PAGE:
Last weekend I was blessed with the opportunity to participate in my daughter’s high school church youth group service project. We did yard work for people in the area; many of whom were elderly or had faced recent physical set-backs such as hip replacements or strokes. The work was hard…really hard… and the high schoolers were amazing! They worked from 9:30 until 6:30 without complaining. I thought I’d have to manage their fatigue, goofing off, and messing up, but they functioned like work horses and earned my utmost respect.
One of the rewards of the day was transporting one particular girl from house to house along with the yard tools. I only had room for one person in the car other than myself, and this kind soul offered to ride with the old, boring, adult. We talked about a lot of things: college plans, current activities, likes and dislikes, and the “B” word. This talented, kind, mature, determined young lady had been bullied in middle school. She explained her sister had been subjected to similar treatment, and her brother had been a victim of bullying so serious that he no longer fit in at all in school. When he was bullied, the siblings ended up being bullied too. She stated, with a very accepting attitude and somber expression, that it was really difficult. I offered my genuine and heartfelt sympathy to which she responded, “It’s OK. I’m a lot stronger because of it. I know who I am and nothing bothers me anymore.”
I decided to ask this insightful teenager if she had any solution for the bullying problem that faces so many youth. We discussed the fact that many teachers don’t see or realize when kids are bullied. Victims and observers are afraid to talk to adults about it – afraid that they will be preyed upon even more. Finally, we considered what life would be like throughout the middle and high school years if kids truly learned how to respect one another and appreciate their differences beginning in preschool.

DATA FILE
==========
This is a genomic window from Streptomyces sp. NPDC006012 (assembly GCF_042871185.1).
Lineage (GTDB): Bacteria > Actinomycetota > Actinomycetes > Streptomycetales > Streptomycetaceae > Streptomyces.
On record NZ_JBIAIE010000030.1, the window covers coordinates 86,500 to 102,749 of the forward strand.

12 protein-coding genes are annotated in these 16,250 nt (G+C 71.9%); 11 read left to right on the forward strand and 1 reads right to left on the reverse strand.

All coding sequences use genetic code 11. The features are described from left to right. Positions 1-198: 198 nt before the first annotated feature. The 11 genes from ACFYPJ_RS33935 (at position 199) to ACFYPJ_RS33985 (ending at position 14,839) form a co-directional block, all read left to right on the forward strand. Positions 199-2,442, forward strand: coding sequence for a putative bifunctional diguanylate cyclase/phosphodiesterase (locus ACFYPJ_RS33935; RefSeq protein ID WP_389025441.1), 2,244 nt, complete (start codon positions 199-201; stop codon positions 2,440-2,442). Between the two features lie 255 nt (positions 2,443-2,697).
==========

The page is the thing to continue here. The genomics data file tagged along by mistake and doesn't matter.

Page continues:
In the groups at our clinic we teach young children how to initiate and maintain interactions, advocate and compromise in school and on the playground, self-regulate, interpret non-verbal communication, negotiate space, and use and appreciate humor. One of the ways that we help children appreciate that everyone wants to be a good friend, even if their interactions don’t always give that message, if through the characters in our IMAGINE! Stories for Social Success. This book of 9 poetic stories is just one of the components of our Social Adventures program. Each of the stories introduces an adorable character who is struggling socially until an understanding friend comes along to help them try things a different way. With help, our kids are learning how to be friends and make friends which strengthens bonds among the kids and deters bullying. Through this process we hope to create a safer place for all children in a social world of understanding.
I was encouraged this weekend by young adults who have learned these lessons the hard way and have chosen to use their empathy and experiences for good. I hope the future won’t be as hard for the young kids who are just beginning their social adventures.
photo by: By Alejandrasotomange (Own work) [CC BY-SA 3.0 (http://creativecommons.org/licenses/by-sa/3.0)], via Wikimedia Commons